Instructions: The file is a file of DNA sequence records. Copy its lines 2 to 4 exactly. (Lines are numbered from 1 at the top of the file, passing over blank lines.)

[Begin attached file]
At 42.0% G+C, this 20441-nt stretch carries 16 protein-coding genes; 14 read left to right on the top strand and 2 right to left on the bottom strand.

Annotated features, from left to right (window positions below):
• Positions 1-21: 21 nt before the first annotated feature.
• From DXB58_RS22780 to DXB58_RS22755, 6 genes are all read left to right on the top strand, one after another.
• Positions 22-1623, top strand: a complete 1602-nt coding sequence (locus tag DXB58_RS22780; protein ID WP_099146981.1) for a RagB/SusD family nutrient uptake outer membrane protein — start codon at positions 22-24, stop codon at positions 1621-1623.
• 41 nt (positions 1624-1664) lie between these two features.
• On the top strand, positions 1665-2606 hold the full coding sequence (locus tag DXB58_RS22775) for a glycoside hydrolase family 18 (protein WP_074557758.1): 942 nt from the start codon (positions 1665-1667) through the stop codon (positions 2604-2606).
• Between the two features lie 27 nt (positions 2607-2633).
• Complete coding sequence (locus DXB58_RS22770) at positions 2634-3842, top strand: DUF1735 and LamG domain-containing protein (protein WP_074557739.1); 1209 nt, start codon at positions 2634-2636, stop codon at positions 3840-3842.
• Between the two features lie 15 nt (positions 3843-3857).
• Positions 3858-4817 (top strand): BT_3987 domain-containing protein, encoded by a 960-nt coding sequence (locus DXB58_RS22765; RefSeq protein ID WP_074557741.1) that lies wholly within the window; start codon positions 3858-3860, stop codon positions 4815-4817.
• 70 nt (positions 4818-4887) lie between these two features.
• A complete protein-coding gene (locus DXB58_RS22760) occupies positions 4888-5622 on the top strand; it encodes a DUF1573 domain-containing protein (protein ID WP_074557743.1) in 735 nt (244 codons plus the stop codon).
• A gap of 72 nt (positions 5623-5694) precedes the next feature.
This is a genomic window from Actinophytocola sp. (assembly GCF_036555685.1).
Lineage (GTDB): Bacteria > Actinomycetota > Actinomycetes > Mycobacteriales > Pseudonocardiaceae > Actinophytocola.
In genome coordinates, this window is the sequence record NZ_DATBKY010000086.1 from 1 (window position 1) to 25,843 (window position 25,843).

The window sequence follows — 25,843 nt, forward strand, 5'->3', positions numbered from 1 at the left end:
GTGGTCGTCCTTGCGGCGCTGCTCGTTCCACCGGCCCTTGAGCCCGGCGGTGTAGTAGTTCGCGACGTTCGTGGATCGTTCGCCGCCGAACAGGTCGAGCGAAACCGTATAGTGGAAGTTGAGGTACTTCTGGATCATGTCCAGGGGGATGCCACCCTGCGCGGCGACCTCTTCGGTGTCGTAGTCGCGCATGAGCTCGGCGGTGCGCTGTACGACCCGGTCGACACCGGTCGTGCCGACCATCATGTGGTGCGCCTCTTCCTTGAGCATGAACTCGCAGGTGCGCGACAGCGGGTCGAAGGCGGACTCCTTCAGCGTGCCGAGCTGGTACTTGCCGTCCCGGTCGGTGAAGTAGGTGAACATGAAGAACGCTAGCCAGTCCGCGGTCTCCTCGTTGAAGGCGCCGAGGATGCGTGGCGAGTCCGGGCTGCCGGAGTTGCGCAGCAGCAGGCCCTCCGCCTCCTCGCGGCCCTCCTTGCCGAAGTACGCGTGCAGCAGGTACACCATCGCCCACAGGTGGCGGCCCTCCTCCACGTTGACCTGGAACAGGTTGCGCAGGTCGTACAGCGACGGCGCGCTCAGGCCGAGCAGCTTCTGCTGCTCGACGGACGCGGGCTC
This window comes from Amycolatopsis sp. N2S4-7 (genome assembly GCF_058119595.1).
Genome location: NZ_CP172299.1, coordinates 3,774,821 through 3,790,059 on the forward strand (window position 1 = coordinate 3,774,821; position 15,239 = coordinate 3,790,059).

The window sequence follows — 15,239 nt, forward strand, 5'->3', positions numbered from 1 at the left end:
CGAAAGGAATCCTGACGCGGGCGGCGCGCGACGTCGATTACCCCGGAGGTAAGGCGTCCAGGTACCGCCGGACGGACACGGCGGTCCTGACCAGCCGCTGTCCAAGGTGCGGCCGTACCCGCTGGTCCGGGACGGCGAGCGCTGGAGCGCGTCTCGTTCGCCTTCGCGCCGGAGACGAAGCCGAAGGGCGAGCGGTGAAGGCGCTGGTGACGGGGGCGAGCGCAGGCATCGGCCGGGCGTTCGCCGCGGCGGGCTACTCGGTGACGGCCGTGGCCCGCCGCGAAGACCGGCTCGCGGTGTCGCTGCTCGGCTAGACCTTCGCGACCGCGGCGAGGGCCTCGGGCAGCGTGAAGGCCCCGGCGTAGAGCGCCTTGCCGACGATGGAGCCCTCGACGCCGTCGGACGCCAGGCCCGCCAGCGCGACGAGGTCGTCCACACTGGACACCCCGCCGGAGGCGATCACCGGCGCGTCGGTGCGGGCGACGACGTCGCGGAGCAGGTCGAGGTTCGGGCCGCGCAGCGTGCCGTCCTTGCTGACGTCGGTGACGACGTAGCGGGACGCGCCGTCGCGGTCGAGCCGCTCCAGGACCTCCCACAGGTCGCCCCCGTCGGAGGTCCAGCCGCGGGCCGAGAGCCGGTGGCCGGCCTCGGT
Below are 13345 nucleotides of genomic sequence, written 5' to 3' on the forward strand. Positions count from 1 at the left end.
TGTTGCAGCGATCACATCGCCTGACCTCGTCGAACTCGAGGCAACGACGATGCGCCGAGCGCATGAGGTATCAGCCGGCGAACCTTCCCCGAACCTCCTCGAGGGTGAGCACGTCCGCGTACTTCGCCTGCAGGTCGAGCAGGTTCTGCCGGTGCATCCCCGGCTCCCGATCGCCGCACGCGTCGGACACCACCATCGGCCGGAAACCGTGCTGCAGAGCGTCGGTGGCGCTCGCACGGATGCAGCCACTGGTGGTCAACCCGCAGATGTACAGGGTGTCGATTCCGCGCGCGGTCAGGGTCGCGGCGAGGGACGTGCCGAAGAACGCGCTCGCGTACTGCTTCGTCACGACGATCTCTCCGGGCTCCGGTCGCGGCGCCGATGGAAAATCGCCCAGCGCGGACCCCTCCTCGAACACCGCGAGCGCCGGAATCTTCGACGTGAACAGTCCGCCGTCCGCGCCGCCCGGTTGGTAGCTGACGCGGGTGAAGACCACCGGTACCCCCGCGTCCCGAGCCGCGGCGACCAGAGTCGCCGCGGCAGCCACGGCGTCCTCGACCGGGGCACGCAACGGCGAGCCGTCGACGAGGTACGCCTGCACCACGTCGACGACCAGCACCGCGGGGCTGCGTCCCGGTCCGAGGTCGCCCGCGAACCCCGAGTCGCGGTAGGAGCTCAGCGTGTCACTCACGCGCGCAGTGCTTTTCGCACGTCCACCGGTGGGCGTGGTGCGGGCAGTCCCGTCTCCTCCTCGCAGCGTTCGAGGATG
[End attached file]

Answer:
Annotated features, from left to right (window positions below):
• Positions 1-21: 21 nt before the first annotated feature.
• From DXB58_RS22780 to DXB58_RS22755, 6 genes are all read left to right on the top strand, one after another.